I tried my best to enjoy the last 10k of racing as it includes some of the best single-track in the area. The few bumps that litter this last section are just brutal: “Where did these come from?” I reached CP5, chugged 3 gulps of the best tasting Coke on the planet and ran off – 5km to go…(sigh). At the 3.5hr mark, I hit that ‘other level’ of fatigue and my technique started breaking down. The paranoia of Carl running me down in the final kms was creeping in, and I would take a peek at the top of all the endless climbs while taking 10sec breaks to stretch out my quads. No Carl…

The last downhill was painful. The jarring abuse was vibrating up my body. I finally reached the flats and forced myself to straighten up and run. Instead, I shuffled…with a limp. The 1.2km to go sign was a welcome sight – I crossed the line in 3:45:55. Ahhhhh- Carl ended up crossing the line about 5min later…Anything can happen in races like this, and Carl made me sweat the entire run!

The rest of the day was spent chilling out with long-time (and new) friends listening to everyone’s PF war stories and comparing wounds from the run. One fellow entertained us with a pencil sized branch that had punctured his palm – pushing skin on the other side…Ouch! He seemed abnormally calm to me…

A big thanks to the PF crew (and their team of volunteers!) for organizing another fantastic event – See you next year!


Derrick said...

Congrats Phil! Sounds like a amazing race. Seems like you nailed it. Great that your leg held up well.

Very cool photo sequence ... especially with the poles. That must have helped take some of the strain off your leg. Had you planned to use them regardless or was it due to the injury?

Patrick said...

Solid race! Too bad it was shortened or you could take out the old record!

Didn't realize you had the poles...good call methinks. Definitely worth it for a big race like that.

Phil said...

Thanks guys-

As a nordic skier, I used to often run w/ poles to simulate skiing, so using them in a race situation is second nature to me...I know most elite runners frown on their use b/c they're cumbersome but I find it helps me both for the ups and downs (They're actually banned in some vertical km races in Europe b/c they are such a big aid). As for the downs, it definitely helps takes some strain off the legs - you can either pic away at the ground in front of you to 'soften' the landing, support your turn in curves or pole vault over puddles. Besides, 4 legs are better than 2!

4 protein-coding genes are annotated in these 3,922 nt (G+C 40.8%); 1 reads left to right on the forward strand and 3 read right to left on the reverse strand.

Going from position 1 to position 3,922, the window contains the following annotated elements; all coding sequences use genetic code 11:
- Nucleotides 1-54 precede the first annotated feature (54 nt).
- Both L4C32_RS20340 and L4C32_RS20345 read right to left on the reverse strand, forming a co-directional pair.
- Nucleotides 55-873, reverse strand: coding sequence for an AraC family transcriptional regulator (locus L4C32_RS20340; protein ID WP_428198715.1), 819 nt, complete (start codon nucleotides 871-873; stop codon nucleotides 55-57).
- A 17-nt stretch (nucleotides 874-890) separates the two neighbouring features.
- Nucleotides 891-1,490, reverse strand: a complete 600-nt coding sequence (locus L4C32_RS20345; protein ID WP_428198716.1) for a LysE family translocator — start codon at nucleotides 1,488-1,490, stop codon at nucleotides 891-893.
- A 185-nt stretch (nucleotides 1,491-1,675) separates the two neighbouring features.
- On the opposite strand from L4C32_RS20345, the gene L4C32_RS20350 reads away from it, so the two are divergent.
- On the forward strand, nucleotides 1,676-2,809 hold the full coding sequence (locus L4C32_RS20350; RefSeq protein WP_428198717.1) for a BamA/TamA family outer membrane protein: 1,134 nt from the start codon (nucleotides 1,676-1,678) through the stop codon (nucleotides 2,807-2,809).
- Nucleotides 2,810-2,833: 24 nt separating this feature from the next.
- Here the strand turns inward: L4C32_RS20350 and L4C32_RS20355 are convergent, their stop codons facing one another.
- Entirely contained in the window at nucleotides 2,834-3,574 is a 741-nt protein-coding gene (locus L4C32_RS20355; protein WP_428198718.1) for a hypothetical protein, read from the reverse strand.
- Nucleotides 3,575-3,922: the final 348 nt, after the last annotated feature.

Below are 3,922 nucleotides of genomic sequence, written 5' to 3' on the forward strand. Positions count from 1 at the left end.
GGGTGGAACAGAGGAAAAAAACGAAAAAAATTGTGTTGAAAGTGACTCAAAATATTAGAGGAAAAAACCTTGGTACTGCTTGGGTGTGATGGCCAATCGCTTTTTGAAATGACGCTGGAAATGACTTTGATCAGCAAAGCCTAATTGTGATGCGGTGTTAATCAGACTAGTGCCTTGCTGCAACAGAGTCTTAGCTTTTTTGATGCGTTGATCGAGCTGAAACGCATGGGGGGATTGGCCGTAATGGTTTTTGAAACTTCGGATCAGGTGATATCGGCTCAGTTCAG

I use some older Swix Team (CT2) poles that I cut down to 125cm in length. At 62gr/metre, they're super lightweight and stiff as hell. Cheaper poles work ok, but the cheaper you go, the heavier and more flexible (not good) they get.

Whether I use them or not depends on the course length and elev gain. I ran w/ them in 4/6 TR stages last year.

brendaontheRun said...

Well done Phil - that's awesome! Hope you're enjoying some recovery time; you deserve it.

Mike said...

Awesome race Phil! It takes guts to head into a race like that after an injury and then pull off the big one.
By my calculations your time would have been a sub-4 hour if we'd run the full distance but I guess you'll have to go back again next year just to make sure :)
Good luck at TR.

Phil said...

Brenda: Thanks - I'm definitely paying the price for the back-to-back runs, but looking forward to getting back out there! Congrats again on your adventure!

Mike: Great to see you out there - Finishing w/out injury was the goal so mission accomplished. It's nice to think that I 'coulda-shoulda-woulda' been close to a sub-4hr time, but as you say - that will have to wait for next year (as long as it doesn't sell out too fast again...).

JP said...

Well done Phil. Dom told me about your win and the time. Sounds like a very different race from last year. That race is one of my favourites, but was running the Knee Knacker this year.

Sunshine Girl said...

Hail the King! (Hugh, I mean...)

Nice runnin' out there superstart!